And its great that things like what Cliff described don't happen under you, you're one of how many K9 officers (I'm assuming you are one). I also want you to know that I would have no problem with an officer using a dog, I think its a great tool...but the law just isn't clear on these issues, its very situational, which it shouldn't be.

Also...assume this...if the air around me in a public area isn't free for your dog to sniff...can I get out of my vehicle and follow your dog around and claim that it is invading my personal space? Or would a gun get drawn in .5 seconds and I'd get told to get back into my vehicle because that air isn't truly free.

The show I was talking about is called K9 Cops I believe, it follows a squad of K9s in the St. Paul/Minneapolis PD I believe. It's quite interesting, and shows how useful K9 officers are and all they do...it was just that one quote from the officer that was shocking. It made it sound like a robbery in the "area" allowed the cops free reign to pull over anything that moved out of the "area."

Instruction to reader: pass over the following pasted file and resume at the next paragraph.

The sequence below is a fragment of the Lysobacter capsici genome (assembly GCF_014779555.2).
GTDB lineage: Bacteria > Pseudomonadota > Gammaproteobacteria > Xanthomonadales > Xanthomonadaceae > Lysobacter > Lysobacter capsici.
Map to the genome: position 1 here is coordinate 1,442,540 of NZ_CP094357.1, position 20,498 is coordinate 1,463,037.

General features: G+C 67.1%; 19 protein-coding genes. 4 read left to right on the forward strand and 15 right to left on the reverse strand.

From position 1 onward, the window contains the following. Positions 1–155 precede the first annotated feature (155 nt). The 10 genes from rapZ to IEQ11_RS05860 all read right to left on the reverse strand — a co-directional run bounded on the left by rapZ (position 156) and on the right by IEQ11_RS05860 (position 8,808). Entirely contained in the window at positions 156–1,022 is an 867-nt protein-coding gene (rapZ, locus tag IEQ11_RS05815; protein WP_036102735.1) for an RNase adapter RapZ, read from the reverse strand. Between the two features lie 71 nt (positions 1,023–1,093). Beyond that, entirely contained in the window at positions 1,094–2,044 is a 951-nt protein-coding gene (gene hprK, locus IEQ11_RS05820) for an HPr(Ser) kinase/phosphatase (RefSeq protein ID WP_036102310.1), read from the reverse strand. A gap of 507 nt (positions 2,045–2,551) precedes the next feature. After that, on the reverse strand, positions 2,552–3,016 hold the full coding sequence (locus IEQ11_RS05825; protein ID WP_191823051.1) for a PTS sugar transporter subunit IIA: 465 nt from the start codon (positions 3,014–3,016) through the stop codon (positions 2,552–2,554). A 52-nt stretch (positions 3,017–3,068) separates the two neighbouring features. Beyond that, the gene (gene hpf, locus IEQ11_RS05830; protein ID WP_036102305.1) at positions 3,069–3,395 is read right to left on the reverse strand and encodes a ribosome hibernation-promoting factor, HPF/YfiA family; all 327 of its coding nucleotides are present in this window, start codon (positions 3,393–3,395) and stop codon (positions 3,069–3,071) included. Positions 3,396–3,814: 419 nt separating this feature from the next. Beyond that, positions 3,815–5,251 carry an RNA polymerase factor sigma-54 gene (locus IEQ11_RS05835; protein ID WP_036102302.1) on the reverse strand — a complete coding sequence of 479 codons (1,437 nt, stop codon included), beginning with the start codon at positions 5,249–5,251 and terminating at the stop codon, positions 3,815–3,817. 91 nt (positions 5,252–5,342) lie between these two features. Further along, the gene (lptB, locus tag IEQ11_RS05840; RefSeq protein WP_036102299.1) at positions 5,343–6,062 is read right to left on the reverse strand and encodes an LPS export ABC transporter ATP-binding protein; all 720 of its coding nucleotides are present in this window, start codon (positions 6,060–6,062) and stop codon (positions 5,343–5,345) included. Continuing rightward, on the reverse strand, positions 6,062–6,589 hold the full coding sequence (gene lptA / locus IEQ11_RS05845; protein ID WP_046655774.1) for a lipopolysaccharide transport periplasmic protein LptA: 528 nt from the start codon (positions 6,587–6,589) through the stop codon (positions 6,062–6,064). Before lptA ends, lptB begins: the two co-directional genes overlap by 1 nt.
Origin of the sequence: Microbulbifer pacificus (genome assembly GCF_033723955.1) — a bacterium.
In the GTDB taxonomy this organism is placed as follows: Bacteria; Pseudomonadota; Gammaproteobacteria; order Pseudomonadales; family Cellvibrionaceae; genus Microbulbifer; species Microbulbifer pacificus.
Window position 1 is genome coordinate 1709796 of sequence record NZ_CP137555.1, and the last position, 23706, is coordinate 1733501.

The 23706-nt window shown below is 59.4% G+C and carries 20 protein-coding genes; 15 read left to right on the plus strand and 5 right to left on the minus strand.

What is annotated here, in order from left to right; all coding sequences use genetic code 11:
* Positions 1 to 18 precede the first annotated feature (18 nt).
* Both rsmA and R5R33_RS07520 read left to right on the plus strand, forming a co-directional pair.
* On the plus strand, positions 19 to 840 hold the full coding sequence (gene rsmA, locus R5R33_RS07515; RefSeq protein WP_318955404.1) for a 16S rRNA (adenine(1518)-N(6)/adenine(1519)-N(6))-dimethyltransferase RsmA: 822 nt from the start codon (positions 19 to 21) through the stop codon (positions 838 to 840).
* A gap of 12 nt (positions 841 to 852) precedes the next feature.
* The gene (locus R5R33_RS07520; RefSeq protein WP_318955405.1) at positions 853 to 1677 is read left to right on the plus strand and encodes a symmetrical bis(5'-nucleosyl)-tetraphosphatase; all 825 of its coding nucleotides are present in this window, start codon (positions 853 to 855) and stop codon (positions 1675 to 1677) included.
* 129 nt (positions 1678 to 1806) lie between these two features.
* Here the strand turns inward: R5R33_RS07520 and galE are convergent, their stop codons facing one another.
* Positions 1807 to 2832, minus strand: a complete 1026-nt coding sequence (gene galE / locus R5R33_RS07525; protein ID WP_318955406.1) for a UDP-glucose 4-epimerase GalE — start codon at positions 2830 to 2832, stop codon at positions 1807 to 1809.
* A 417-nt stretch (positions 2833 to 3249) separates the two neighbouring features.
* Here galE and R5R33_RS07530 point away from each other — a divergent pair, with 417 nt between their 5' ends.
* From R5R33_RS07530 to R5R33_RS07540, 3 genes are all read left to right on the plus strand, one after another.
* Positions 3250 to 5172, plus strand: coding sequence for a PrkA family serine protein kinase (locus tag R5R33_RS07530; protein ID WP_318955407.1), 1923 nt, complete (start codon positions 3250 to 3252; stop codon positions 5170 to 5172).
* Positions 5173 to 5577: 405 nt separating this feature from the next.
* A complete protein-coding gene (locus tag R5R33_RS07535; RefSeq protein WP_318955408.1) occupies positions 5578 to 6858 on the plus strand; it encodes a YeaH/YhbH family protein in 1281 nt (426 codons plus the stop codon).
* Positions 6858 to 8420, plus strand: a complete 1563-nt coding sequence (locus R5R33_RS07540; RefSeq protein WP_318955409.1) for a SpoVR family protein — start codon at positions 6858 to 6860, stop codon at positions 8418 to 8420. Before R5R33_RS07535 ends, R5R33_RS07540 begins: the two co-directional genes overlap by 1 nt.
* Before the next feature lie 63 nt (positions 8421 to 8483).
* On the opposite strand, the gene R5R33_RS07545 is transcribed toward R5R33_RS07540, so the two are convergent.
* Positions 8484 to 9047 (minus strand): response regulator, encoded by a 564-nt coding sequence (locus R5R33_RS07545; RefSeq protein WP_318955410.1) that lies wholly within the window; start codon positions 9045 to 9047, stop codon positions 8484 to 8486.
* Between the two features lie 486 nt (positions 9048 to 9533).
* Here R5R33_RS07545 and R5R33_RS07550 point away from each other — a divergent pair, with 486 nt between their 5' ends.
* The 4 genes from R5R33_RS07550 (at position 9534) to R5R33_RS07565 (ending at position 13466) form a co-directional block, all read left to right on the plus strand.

You have limited exposure obviously. I am not going to explain highway drug interdiction 101 to you in a public venue, however. We dont waste our time running a dog on a bunch of traffic stops for fun. There are many things involved such as interviews and observations that precede the decision to run the dog. And NO there are not k9 cops running rampant forcing their dogs to false alert. Little thing called the in car video now thanks to racial profiling laws. Plenty of paid expert witnesses for the defense out there to view the video and testify that the dog was cued. Even an idiot can tell if the dog is really working, in odor, etc. We have to have probable cause for the stop to begin with.Also, ANY contact with the public MUST be documented hence the in car video. Stats are kept with regard to racial profiling too. You are wrong we have parameters and the law is clear. And there are clear laws with regard to when,how etc to deploy a scent detector dog. A dog sniff of a vehicle is not considered intrusive.